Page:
My August 8 message blast to 6,500 Arnold Seeking Alpha followers requested their e-mail address, favorite dividend stock, and favorite team. In exchange for their answers, I offered a summary and quarterly reports describing my 2 best performing dogs of the week (DOTW) and a future top performer when announced August 22. Similar offers went out in September, December, March, April, May and June. DOTW selections are published every Sunday exclusively in my Seeking Alpha premium pages. That site now lists all 52 ace DOTWs for the past year.
Now here are tangible DDC financial results for August…
Thirty one follower favorites were sorted by yield calculated as of market close 8/15/16. Only two of nine Yahoo sectors were represented in the top ten: financials (8) (included four exchange traded issues and one closed end fund); services (2). Four of the top ten favorite dogs paid monthly dividends.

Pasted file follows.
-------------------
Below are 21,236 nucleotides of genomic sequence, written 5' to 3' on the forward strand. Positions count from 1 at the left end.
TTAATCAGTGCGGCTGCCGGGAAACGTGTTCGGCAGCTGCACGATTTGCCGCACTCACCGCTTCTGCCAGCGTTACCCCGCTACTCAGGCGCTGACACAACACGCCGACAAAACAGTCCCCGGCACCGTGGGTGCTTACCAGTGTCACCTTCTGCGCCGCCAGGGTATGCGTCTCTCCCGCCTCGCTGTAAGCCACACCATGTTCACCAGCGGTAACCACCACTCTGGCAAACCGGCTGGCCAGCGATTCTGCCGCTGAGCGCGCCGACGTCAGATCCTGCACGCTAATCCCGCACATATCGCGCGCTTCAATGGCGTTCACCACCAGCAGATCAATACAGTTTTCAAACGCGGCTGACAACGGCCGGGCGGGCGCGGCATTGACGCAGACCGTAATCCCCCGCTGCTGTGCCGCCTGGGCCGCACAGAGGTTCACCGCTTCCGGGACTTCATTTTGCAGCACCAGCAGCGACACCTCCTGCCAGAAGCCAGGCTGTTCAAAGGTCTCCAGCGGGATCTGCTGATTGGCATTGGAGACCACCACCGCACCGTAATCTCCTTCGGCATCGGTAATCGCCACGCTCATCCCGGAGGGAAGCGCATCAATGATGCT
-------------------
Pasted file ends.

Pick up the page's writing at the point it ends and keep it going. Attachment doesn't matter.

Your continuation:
Eight top financials and the whole pack was led by the exchange traded note, UBS ETRACS Mthly Py 2xLvg Mortg REIT ETN (NYSEARCA:MORL) . The rest of the financials were second, fourth through eighth, and tenth, by yield: Cornerstone Strategic Value Fund (NYSEMKT:CLM) ; UBS ETRACS Mthly Py 2xLvg Closed-End ETN (NYSEARCA:CEFL) ; InfraCap MLP ETF (NYSEARCA:AMZA) ; UBS ETRACS 2xLvg Lng WF Busn Dev Co ETN (NYSEARCA:BDCL) ; Apollo Investment Corporation (NASDAQ:AINV) ; New Residential Investment (NYSE:NRZ) ; Fifth Street Finance Corp. (NYSE:FSC) . Four of these financial entities paid monthly dividends.